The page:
A death in the family

It’s hump day of “Writing Week” on the JMD blog as we continue to celebrate the upcoming conclusion to writing Book 2 of the Jeremy Shuttle Adventures.

Now, read on…

When I get involved with creating things, it is with a personal investment of possibly unhealthy proportion.  Whether it was in my art days, my professional years in Corporate America or now as an author, I take a special affection to the things I create, warts and all.

It’s a long-standing rule that a writer shouldn’t “fall in love” with his words.  That is, he shouldn’t be so proud or attached to a particular idea or piece of prose that he cannot step back and cut it out; if said cutting would actually make the story better.  Just because something is clever or original, it doesn’t always mean it will serve the story well.  In some cases, the clever idea overpowers or interrupts the flow.

To a different degree, the same can be said about characters in a story.  While it’s generally accepted that the protagonist or lead in a story, especially a series, is unlikely to be killed, it’s not always wise to apply the same rule to the supporting characters.  Conflict and loss are powerful drivers of change and change is a powerful driver of character.

As I come to the end of the second book, these creations of mine have become dear to me.  I enjoy their unique personalities and the interaction of those personalities.  The story is well served by their presence.  Thus I am loath to consider killing one of them.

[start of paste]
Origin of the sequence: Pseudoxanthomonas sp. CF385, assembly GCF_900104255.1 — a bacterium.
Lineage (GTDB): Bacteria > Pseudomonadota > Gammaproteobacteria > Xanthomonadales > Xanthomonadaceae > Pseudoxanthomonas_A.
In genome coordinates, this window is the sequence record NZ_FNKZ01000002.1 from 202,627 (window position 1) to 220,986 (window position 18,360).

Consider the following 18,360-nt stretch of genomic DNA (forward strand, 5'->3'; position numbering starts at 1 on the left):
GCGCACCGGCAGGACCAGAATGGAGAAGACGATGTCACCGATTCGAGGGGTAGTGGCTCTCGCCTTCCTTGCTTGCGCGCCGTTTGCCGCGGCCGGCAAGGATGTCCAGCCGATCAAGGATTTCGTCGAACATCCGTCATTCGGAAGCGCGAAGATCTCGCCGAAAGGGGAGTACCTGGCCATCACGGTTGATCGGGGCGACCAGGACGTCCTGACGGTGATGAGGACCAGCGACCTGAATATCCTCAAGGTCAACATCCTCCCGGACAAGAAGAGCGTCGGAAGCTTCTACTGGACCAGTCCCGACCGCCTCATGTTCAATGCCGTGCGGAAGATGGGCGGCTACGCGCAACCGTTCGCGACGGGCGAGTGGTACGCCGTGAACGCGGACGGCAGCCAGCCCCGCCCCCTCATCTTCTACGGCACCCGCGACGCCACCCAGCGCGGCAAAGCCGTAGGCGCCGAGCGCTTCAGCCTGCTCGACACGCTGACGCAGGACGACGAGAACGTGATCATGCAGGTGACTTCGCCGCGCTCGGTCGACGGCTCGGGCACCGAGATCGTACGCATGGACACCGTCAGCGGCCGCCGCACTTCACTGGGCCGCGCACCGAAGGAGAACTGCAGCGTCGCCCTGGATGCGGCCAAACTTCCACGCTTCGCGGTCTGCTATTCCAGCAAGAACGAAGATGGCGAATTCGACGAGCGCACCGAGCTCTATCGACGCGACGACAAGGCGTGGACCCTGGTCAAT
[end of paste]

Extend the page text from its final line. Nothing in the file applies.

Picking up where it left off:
That’s not necessarily a terrible thing.  As  the creator of the story and the universe within, I have the power to make everything just as interesting with everyone alive and (reasonably) well.  It was difficult to me to fathom when a comic book professional made Superman kill.  Sure, the subsequent stories created great tension based on the emotional conflict of that decision, but it also removed the most unique aspect of the character; the resistance, in an increasingly violent world, to cross that line.  It seemed to me, that being the creator of the universe the character inhabited, the writer could have simply written a different result.

So, I don’t need to kill any of my characters.  If I am a capable creator, I should be able to write an exciting tale without anyone having to die.  But (and isn’t there always a “but”), people do die.  To simply ignore that because I’ve grown to like these characters might be as bad as falling in love with a piece or writing or clever scene (which, by the way, I had in Book 1, before ultimately coming to my senses and cutting it entirely).

I’ve said all along that the book tends to write itself.  I often times look at myself merely as a court reporter.  Thus, if the tale takes me there, I cannot “correct” it, simply because I can’t bear to see a character disappear.

In either case, these creations populating my book have become quite dear to me.  If the story ends up going there, losing one will almost be like a death in the family.